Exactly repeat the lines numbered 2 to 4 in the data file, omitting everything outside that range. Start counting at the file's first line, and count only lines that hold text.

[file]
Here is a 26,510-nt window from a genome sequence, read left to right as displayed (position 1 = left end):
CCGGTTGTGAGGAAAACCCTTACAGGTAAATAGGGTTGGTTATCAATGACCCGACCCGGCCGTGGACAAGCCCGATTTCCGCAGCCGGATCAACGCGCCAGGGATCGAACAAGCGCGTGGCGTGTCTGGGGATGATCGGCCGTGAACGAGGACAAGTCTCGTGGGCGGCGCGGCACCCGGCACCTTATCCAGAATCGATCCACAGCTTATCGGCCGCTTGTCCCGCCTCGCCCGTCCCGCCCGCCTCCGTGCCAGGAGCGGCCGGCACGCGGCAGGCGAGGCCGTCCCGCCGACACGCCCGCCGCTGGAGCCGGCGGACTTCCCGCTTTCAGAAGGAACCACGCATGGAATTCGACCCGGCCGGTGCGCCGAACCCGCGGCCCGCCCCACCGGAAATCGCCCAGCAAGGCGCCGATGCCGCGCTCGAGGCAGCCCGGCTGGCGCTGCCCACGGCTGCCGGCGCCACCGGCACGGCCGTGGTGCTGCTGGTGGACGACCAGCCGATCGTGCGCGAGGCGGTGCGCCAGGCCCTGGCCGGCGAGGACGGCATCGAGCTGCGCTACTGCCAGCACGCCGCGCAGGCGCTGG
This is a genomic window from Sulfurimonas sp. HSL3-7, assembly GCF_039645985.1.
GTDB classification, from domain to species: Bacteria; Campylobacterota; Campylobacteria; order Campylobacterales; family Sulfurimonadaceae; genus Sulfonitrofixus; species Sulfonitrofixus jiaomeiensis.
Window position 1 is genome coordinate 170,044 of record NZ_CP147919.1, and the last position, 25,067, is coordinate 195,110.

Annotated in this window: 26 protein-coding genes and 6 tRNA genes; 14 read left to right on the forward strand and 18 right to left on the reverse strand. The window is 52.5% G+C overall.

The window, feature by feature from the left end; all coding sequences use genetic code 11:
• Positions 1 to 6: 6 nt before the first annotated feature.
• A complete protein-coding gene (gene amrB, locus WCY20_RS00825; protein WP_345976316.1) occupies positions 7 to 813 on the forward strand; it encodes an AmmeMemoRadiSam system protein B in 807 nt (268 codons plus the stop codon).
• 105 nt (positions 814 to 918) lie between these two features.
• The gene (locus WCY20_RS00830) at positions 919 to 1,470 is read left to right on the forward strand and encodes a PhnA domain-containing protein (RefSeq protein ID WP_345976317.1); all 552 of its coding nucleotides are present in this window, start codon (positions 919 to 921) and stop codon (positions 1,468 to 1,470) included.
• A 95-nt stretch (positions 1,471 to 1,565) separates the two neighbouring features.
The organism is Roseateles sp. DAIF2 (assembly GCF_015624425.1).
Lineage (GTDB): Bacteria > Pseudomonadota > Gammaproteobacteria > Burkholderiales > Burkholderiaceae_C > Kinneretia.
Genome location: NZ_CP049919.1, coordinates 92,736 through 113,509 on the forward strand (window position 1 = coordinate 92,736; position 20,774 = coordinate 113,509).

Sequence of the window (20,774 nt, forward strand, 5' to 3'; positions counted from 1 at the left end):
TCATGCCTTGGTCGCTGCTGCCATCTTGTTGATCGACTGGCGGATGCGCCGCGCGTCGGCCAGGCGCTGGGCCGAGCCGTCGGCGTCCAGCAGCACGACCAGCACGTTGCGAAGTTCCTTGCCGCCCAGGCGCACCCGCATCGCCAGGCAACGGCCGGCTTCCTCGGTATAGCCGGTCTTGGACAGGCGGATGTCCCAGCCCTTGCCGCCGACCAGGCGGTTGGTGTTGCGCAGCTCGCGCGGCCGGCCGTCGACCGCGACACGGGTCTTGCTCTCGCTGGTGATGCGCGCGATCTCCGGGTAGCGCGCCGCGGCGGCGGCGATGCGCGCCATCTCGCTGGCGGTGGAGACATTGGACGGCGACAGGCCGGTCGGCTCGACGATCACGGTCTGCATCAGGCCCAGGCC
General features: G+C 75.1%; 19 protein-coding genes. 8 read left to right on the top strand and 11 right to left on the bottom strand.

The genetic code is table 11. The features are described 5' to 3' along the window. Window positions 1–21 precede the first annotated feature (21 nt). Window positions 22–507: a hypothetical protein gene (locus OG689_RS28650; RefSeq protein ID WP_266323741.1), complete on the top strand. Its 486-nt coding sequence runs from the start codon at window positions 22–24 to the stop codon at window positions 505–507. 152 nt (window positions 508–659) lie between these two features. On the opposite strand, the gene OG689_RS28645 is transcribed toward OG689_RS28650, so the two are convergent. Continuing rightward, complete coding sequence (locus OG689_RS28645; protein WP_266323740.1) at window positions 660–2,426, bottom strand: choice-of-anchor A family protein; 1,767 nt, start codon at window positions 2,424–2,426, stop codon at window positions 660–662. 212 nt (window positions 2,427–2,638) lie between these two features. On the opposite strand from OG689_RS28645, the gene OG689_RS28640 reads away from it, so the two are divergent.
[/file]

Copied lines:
CCGGTTGTGAGGAAAACCCTTACAGGTAAATAGGGTTGGTTATCAATGACCCGACCCGGCCGTGGACAAGCCCGATTTCCGCAGCCGGATCAACGCGCCAGGGATCGAACAAGCGCGTGGCGTGTCTGGGGATGATCGGCCGTGAACGAGGACAAGTCTCGTGGGCGGCGCGGCACCCGGCACCTTATCCAGAATCGATCCACAGCTTATCGGCCGCTTGTCCCGCCTCGCCCGTCCCGCCCGCCTCCGTGCCAGGAGCGGCCGGCACGCGGCAGGCGAGGCCGTCCCGCCGACACGCCCGCCGCTGGAGCCGGCGGACTTCCCGCTTTCAGAAGGAACCACGCATGGAATTCGACCCGGCCGGTGCGCCGAACCCGCGGCCCGCCCCACCGGAAATCGCCCAGCAAGGCGCCGATGCCGCGCTCGAGGCAGCCCGGCTGGCGCTGCCCACGGCTGCCGGCGCCACCGGCACGGCCGTGGTGCTGCTGGTGGACGACCAGCCGATCGTGCGCGAGGCGGTGCGCCAGGCCCTGGCCGGCGAGGACGGCATCGAGCTGCGCTACTGCCAGCACGCCGCGCAGGCGCTGG
This is a genomic window from Sulfurimonas sp. HSL3-7, assembly GCF_039645985.1.
GTDB classification, from domain to species: Bacteria; Campylobacterota; Campylobacteria; order Campylobacterales; family Sulfurimonadaceae; genus Sulfonitrofixus; species Sulfonitrofixus jiaomeiensis.